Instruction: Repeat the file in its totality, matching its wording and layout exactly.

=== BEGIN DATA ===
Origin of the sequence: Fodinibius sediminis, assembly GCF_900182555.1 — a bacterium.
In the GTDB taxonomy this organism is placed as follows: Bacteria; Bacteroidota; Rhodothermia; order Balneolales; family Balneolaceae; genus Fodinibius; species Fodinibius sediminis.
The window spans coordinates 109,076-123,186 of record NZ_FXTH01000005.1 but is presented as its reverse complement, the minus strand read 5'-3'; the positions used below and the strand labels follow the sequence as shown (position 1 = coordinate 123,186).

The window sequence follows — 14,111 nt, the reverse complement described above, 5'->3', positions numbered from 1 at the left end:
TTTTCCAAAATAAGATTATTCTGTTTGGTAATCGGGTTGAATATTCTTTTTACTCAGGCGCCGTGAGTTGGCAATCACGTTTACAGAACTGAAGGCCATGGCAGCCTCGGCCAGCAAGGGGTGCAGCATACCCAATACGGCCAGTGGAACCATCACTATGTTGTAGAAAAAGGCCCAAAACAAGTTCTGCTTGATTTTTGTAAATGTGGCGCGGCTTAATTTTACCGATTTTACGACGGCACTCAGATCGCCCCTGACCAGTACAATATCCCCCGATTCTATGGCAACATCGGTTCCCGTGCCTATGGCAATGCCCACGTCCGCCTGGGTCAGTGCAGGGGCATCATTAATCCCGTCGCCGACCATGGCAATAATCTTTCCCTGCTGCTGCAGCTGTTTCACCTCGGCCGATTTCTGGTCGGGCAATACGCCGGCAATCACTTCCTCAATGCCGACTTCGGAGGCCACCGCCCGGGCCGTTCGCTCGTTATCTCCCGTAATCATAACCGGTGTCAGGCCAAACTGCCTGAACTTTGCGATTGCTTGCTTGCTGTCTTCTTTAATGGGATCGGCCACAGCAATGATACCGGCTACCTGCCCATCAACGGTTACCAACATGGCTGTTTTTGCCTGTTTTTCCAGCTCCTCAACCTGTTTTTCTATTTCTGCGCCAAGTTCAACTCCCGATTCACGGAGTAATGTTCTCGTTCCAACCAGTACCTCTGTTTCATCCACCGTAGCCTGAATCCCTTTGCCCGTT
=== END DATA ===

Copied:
Origin of the sequence: Fodinibius sediminis, assembly GCF_900182555.1 — a bacterium.
In the GTDB taxonomy this organism is placed as follows: Bacteria; Bacteroidota; Rhodothermia; order Balneolales; family Balneolaceae; genus Fodinibius; species Fodinibius sediminis.
The window spans coordinates 109,076-123,186 of record NZ_FXTH01000005.1 but is presented as its reverse complement, the minus strand read 5'-3'; the positions used below and the strand labels follow the sequence as shown (position 1 = coordinate 123,186).

The window sequence follows — 14,111 nt, the reverse complement described above, 5'->3', positions numbered from 1 at the left end:
TTTTCCAAAATAAGATTATTCTGTTTGGTAATCGGGTTGAATATTCTTTTTACTCAGGCGCCGTGAGTTGGCAATCACGTTTACAGAACTGAAGGCCATGGCAGCCTCGGCCAGCAAGGGGTGCAGCATACCCAATACGGCCAGTGGAACCATCACTATGTTGTAGAAAAAGGCCCAAAACAAGTTCTGCTTGATTTTTGTAAATGTGGCGCGGCTTAATTTTACCGATTTTACGACGGCACTCAGATCGCCCCTGACCAGTACAATATCCCCCGATTCTATGGCAACATCGGTTCCCGTGCCTATGGCAATGCCCACGTCCGCCTGGGTCAGTGCAGGGGCATCATTAATCCCGTCGCCGACCATGGCAATAATCTTTCCCTGCTGCTGCAGCTGTTTCACCTCGGCCGATTTCTGGTCGGGCAATACGCCGGCAATCACTTCCTCAATGCCGACTTCGGAGGCCACCGCCCGGGCCGTTCGCTCGTTATCTCCCGTAATCATAACCGGTGTCAGGCCAAACTGCCTGAACTTTGCGATTGCTTGCTTGCTGTCTTCTTTAATGGGATCGGCCACAGCAATGATACCGGCTACCTGCCCATCAACGGTTACCAACATGGCTGTTTTTGCCTGTTTTTCCAGCTCCTCAACCTGTTTTTCTATTTCTGCGCCAAGTTCAACTCCCGATTCACGGAGTAATGTTCTCGTTCCAACCAGTACCTCTGTTTCATCCACCGTAGCCTGAATCCCTTTGCCCGTT